Posts Tagged ‘spiders’
* A major new report suggests serious underemployment among liberal arts majors, affecting as many as 50% of recent graduates in some majors.
* Liu Cixin has an essay on Death’s End up at Tor: Chinese Literature and Apocalyptic SF: Some Notes on Death’s End (and has a review up already as well). My review probably won’t be published for another few weeks, so I’ll just say again: just buy it!
* Once more, with feeling: Student evaluations are useless.
* David Fahrenthold’s reporting on Trump’s foundation has yielded a major scoop, evidence of self-dealing in public documents that would appear to be trivially against the law. Even wilder: this is their defense.
* America: taste the rainbow.
* Instapundit has been suspended from Twitter for a tweet about the Charlotte protests. The tweet in question seems pretty indefensible to me, though Reynolds tries at the link, and regardless of its defensibility suspending him for it seems likely to have very bad consequences both for Twitter and for left academics on a pragmatic level. 9:04 AM UPDATE: He’s already back on.
* “Actuaries shamelessly, although often in good faith, understate pension obligations by as much as 50 percent,” said Jeremy Gold, an actuary and economist, in a speech last year at the M.I.T. Center for Finance and Policy. “Their clients want them to.”
* From Back to the Future II to Stephen King’s saving-JFK novel 11/23/63, the lesson one learns again and again is that trying to improve the world through time travel is a fool’s game, creating far worse problems than whatever you’d hoped to fix. Most of time travel fiction these days is one way or another designed to help us swallow the bitter pill that this life is the one we’re stuck with, that trying to make things better will only backfire.
* Going to go ahead and greenlight this one too: Family flee home after finding spiders which can cause four-hour erection followed by death in ASDA bananas.
* In the Criminal Justice System the people are represented by two separate, yet equally important groups, the police and the police.
* Teaching the controversy: “Should police officers be required to provide medical aid to people they’ve shot?”
* Take that, every authority figure in my personal history! A new study finds that fidgeting — the toe-tapping, foot-wagging and other body movements that annoy your co-workers — is in fact good for your health.
* And now, truly, more than ever: “Tonight the Character of Death Will Be Played by Brad Pitt.”
* We have decades of research in child development and neuroscience that tell us that young children learn actively — they have to move, use their senses, get their hands on things, interact with other kids and teachers, create, invent. But in this twisted time, young children starting public pre-K at the age of 4 are expected to learn through “rigorous instruction.”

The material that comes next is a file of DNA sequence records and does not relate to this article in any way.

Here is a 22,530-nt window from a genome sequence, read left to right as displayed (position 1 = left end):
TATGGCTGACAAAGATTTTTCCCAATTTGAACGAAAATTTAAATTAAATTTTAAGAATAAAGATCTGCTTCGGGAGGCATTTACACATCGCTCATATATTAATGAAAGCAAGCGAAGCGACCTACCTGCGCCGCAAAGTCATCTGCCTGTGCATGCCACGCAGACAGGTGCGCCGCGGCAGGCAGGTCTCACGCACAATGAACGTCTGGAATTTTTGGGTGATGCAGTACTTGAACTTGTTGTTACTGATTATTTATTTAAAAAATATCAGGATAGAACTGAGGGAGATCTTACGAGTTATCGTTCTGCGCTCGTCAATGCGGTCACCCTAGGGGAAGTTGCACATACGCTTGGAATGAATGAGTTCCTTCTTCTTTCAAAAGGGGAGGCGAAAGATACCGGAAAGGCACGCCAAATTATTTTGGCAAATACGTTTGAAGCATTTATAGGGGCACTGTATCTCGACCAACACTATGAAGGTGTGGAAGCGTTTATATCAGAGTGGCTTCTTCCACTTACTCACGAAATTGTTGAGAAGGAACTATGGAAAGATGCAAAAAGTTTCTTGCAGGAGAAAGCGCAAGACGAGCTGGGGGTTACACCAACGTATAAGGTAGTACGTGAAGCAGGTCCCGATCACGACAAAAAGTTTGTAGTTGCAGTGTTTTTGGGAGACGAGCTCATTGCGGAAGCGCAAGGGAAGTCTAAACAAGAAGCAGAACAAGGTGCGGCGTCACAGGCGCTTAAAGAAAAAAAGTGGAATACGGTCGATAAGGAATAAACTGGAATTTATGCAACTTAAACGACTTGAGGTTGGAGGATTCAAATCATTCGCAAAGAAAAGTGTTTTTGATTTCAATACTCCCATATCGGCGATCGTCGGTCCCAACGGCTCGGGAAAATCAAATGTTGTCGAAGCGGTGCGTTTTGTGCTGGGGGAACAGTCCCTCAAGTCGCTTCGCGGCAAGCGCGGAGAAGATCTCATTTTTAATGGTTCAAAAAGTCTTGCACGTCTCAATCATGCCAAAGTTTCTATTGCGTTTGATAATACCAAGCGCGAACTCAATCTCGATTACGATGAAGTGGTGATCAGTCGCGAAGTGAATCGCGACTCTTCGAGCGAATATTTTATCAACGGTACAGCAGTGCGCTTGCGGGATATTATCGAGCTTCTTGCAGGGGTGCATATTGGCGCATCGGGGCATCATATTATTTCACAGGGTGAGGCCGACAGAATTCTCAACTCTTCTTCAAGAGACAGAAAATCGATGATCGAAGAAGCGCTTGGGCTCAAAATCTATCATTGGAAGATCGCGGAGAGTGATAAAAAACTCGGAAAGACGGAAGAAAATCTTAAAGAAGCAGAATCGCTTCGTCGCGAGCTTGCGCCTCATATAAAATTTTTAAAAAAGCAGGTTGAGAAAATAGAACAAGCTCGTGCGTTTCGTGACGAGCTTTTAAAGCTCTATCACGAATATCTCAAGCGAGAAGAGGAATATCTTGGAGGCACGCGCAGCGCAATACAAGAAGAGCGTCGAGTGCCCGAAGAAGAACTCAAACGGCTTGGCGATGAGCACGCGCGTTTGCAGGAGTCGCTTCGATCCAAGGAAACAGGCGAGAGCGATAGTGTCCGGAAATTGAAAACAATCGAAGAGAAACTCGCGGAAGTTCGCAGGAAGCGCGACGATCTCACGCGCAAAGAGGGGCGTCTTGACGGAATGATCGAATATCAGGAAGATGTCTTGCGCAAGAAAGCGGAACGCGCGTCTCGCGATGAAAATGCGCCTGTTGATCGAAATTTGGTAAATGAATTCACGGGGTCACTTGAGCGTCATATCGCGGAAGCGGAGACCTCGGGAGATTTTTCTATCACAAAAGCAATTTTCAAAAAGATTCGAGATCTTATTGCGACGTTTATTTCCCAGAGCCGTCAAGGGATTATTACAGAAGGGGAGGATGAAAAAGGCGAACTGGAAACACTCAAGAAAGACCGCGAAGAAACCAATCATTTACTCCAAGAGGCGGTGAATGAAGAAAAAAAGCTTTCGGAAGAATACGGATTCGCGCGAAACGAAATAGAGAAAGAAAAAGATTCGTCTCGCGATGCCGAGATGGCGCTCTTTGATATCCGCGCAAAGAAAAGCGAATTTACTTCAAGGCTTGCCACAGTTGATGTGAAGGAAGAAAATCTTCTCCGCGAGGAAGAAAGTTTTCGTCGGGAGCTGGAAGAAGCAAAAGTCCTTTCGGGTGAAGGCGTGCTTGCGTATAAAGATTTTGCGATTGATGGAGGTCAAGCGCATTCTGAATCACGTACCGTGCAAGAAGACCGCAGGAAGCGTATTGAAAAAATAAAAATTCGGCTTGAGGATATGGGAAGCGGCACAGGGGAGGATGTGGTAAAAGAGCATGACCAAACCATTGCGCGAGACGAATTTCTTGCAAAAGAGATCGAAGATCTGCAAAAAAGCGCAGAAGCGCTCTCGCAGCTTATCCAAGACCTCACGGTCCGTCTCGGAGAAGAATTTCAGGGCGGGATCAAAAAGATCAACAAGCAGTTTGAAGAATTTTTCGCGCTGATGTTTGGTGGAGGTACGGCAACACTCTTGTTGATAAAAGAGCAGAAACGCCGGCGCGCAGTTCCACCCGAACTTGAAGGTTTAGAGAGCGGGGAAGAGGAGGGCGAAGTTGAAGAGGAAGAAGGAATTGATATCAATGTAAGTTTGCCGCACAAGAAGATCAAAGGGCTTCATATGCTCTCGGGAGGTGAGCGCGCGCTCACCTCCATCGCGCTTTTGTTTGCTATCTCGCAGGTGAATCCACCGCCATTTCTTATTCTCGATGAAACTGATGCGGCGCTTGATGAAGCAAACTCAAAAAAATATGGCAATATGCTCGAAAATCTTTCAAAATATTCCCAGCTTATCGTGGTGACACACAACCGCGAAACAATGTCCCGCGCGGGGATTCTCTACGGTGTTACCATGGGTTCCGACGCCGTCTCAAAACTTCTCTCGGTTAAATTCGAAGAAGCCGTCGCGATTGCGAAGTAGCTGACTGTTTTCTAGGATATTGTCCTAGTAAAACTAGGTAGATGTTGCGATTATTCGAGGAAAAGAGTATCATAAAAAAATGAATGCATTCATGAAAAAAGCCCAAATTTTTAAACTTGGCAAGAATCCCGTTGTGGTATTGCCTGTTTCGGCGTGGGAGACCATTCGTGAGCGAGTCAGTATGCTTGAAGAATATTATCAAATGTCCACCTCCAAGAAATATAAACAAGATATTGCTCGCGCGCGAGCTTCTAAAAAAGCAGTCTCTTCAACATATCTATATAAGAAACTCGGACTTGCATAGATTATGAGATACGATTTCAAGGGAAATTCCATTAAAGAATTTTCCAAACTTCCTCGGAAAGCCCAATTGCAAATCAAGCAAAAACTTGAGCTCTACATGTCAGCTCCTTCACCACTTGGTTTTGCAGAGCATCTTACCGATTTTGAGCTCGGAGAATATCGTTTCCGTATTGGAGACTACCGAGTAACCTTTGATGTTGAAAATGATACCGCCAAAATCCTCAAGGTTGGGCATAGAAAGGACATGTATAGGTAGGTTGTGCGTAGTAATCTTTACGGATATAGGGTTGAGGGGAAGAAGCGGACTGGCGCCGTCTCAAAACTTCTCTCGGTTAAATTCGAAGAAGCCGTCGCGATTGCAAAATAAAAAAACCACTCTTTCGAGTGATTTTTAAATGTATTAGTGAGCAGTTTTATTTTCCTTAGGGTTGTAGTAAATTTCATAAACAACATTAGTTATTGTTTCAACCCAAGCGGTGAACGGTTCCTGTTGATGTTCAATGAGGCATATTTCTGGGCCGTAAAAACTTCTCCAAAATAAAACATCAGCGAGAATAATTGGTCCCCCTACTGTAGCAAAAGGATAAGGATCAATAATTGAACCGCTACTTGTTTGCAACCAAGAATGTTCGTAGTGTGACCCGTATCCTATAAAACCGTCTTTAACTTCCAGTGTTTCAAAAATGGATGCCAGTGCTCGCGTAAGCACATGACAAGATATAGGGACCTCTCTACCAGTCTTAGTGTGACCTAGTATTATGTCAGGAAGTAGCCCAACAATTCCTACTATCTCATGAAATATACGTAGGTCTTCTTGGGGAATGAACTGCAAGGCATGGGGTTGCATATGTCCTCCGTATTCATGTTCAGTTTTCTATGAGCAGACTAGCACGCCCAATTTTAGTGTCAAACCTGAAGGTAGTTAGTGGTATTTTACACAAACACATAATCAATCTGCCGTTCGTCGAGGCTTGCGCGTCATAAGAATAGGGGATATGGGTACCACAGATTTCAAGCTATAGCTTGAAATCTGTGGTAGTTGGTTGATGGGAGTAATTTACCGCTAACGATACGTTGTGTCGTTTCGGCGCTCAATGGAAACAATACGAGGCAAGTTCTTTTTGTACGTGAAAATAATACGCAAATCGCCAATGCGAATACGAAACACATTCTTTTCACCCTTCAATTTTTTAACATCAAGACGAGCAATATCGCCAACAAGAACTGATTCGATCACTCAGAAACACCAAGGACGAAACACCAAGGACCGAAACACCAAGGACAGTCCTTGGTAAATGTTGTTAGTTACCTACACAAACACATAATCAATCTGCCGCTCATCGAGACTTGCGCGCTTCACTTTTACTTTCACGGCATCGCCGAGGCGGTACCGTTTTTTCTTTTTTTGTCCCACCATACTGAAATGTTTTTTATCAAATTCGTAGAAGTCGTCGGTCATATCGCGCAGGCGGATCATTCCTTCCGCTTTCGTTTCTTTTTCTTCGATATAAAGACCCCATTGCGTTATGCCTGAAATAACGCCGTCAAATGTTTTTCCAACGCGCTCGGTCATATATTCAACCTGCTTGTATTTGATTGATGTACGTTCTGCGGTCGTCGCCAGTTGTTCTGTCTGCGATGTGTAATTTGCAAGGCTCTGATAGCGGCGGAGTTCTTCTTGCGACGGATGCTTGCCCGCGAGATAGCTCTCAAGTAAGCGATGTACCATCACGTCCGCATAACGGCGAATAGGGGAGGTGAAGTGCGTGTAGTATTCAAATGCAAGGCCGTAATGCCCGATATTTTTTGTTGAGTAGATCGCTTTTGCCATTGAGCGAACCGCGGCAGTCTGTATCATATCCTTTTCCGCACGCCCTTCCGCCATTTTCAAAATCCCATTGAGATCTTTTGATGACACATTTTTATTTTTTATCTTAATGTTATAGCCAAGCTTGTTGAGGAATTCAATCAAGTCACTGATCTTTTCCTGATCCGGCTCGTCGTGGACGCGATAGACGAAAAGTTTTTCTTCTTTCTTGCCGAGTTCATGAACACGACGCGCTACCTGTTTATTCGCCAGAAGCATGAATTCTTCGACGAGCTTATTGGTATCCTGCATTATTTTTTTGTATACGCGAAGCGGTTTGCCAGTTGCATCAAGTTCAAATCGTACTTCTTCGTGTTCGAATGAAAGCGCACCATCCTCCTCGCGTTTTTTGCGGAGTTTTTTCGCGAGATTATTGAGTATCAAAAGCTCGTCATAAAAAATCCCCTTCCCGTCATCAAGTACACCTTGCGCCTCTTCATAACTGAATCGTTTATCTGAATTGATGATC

* Yet in spite of these lofty commitments and goals, not everyone is impressed with the proposed solutions that are surfacing ahead of the Paris talks. This includes the leading climate scientist James Hansen, who published an editorial on Friday in which he derided an Obama-led climate initiative as “unadulterated 100% pure bullshit.”
* Planetary Resources, the asteroid mining company, applauds President Obama who signed the U.S. Commercial Space Launch Competitiveness Act (H.R. 2262) into law. This law recognizes the right of U.S. citizens to own asteroid resources they obtain and encourages the commercial exploration and utilization of resources from asteroids.
* For a thousand years, the societies of the Western world transmitted and preserved much of their written cultures on and between the skins of beasts. Cows and calves, rams, ewes, and lambs, camels, deer, and fauns, goats, gazelles, and horses, seals and walruses, perhaps cats and dogs on occasion were rendered into scrolls and codices, bindings and booklets, charters and mezuzot. A large part of our written inheritance survives as a great mass of animal remains.
* How Did Doctor Who Manage To Waste a
Companion Like Clara Oswald Actress Like Jenna Coleman? However they did it, they certainly did…
* I’ve seen this movie. Though this one is intriguing: We Still Don’t Know Why the Heck There Are So Many Blue Tarantulas.
* And now they tell me: Childless adults are generally just as happy as parents.
* The Center for 21st Century Studies calendar for the fall looks amazing; I’m especially excited for the visits from Paul Jay, Wendy Brown, and the MLA Subconference organizing committee. Tom Gunning’s talk on “Title Forthcoming” should also be really illuminating.
* As soon as Prosecutors saw this video, they dismissed all of the charges against Jeter. Interesting to note, an investigation by Bloomfield PD’s scandal plagued internal affairs division had found no wrongdoing by officers.
* Perhaps it will always be a mystery: According to a coroner’s report obtained by NBC News, Victor White, a 22-year-old black man, committed suicide in the back of a police car by shooting himself in the chest while his hands were cuffed behind his back. The report contradicts the official police account, which said White shot himself in the back.
* Animal personhood watch: Oregon Supreme Court Rules Animals Can Be Considered Victims.
* American teenagers, rejoice! The American Academy of Pediatrics wants all US schools attended by children aged 10 to 18 to delay their opening times to 8.30 am or later. It’s crazy that more school districts won’t make this switch.
* Christian Parenti in Jacobin proposes we rethink Alexander Hamilton.
* The Washington Post says war today, war tomorrow, war forever. The Fun of Empire: Fighting on All Sides of a War in Syria.
* Such a sad story: Plane Crash Claims Lives of 4 Students at Case Western Reserve U.
* And there’s never been anything that showed what the inside of my brain is like as closely as this xkcd. My blessing; my curse…